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True or False: Credit cards outnumber people in the United States. Are you surprised that it's true?

Today there's a card for every cause and more than one for every person. With so many cards available, how can you choose the right one for you? If you review each card's fine print and identify your credit card habits, you can find a card with the features and terms that best match your needs.


What kinds of cards are there?
Although the term is used broadly, there are three kinds of credit cards:
  • Travel and entertainment cards (American Express, Diners Club) donít have preset spending limits; you must pay them in full each month.
  • Company or retail store cards (Sears, Shell) are those issued and accepted by only that company.
  • Bank cards (Visa, MasterCard, or Discover) let you "revolve" credit by paying a portion of your balance each month.


What is the interest rate?
All card offers must state clearly the annual percentage rate (APR) of interest. Bank cards charge an average APR four and one-half percentage points higher than credit union-issued cards.
      You may see advertised rates as low as 5.9%. These are called teaser rates, offered as an enticement for you to sign up for the card. Most teaser rates last only three months to six months before the card's higher interest rate kicks in.
      "The issuer hopes you forget about how long the introductory offer ran for," says Kevin Miiller, vice president of marketing and member relations for Desert Schools Federal Credit Union in Phoenix. "If you're interested in chasing teaser rates, you have to pay attention to the terms." Another flaw in teaser rate offers: Sometimes rolling over a balance from another card actually is a cash advance, subject to a much higher rate than the short-lived introductory rate.
      Teaser rates
      usually last
      only three to
      six months.


What fees will you pay?
"Issuers are much more aggressive with fees than they used to be," says Gerri Detweiler, credit and debt consultant and author of "The Ultimate Credit Handbook" (ISBN 0-452-26946-6). Besides the familiar annual fee, many charge fees for cash advances, late payments, spending over your limit--and even for not carrying a balance!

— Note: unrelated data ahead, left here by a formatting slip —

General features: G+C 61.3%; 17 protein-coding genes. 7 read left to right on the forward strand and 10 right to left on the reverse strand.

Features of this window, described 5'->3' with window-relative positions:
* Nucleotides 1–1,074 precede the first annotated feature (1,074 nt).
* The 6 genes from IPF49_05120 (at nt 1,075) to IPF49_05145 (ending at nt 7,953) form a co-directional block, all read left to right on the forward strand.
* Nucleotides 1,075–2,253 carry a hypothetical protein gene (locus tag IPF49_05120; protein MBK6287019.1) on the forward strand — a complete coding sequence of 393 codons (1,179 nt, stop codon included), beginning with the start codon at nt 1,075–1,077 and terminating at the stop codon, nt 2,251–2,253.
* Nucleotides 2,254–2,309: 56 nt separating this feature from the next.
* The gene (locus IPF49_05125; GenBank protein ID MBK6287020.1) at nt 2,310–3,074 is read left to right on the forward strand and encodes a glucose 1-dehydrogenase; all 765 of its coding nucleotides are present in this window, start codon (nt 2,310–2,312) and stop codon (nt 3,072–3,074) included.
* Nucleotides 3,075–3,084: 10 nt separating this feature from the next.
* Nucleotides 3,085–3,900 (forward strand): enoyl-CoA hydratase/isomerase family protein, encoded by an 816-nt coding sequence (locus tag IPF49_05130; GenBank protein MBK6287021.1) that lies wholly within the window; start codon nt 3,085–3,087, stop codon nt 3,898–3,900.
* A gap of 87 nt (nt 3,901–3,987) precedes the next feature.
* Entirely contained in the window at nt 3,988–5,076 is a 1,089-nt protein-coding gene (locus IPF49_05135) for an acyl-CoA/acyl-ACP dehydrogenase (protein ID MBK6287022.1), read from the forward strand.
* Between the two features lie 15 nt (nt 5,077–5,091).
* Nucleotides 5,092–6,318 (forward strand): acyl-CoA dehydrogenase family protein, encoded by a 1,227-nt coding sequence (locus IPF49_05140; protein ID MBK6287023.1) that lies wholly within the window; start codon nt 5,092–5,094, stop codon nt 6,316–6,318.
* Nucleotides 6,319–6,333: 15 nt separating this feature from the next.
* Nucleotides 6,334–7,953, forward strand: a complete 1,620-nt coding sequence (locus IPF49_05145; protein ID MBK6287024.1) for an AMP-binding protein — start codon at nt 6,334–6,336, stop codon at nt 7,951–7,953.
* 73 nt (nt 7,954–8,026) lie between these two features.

Issuers also are shortening or eliminating grace periods, the length of time you have before you're charged interest on new purchases. If your payment arrives late, you'll pay not only interest but possibly a late fee as well.
      Again, every credit card solicitation must list its interest rates and fees. Look at those first to see if the terms are acceptable to you.


What kind of credit consumer are you?
Do you carry a balance? Pay on time? Switch cards often? Examine how you use your cards and how much you pay for the privilege. "Be honest with yourself," Detweiler says. "People underestimate how frequently or how much they carry on a balance. Go back to your statements to see what balances you carry and how much you paid in interest."
      If you frequently carry a balance, search for the lowest interest rate available. "A low interest rate will usually outweigh an annual fee," says Detweiler. You can find rate comparisons at the Bank Rate Monitor, Inc.'s Web site and at RAM Research's Web site.
      Also note how the issuer calculates finance charges. According to the National Institute for Consumer Education at Eastern Michigan University in Ypsilanti, the adjusted balance method is the least expensive; the previous balance method is the most expensive.
      If you pay off your balance every month, choose a card with an interest-free grace period and no annual fee, Detweiler says. Or you may opt to pay an annual fee in exchange for a rebate card (which earns frequent flier miles, cash back, and so on) or a gold card (which may offer rental car insurance and other perks). Make sure the payoff is worth the price of the annual fee. "Decide which rebate card is best and concentrate on one," says Andrew Feinberg, author of "Downsize Your Debt: How To Take Control of Your Personal Finances" (ISBN 0-14-013428-X).
      Be honest
      with yourself about
      how you use your
      credit card.




      


Credit union-issued
cards offer
better terms.
How can you get a better deal?
With competition in the credit card industry at an all-time high, you have some negotiating power. Start with your own issuer. If you hold a credit union-issued card, you may qualify for a lower interest rate on a car loan or better terms on an investment. "You can benefit in other ways from having a credit card," Miiller says.
      If you hold the usual Visa or MasterCard, you may be able to command a better interest rate, eliminate the annual fee, or increase your credit limit. If the issuer can't offer better terms, look at what other card companies can offer. Even consumers with less than perfect credit are finding more offers available to help them rebuild their credit, typically using whatís called a secured credit card. In this arrangement, you pledge a savings balance against the limit for your credit card.
      The bottom line: Shop around. The fine print you settle on should be the best print for your needs. "A lot of people don't pay attention to their credit cards," Detweiler says. "Typically, a person could save $100 to $200 a year or more if they just took the time to find the best cards for them."


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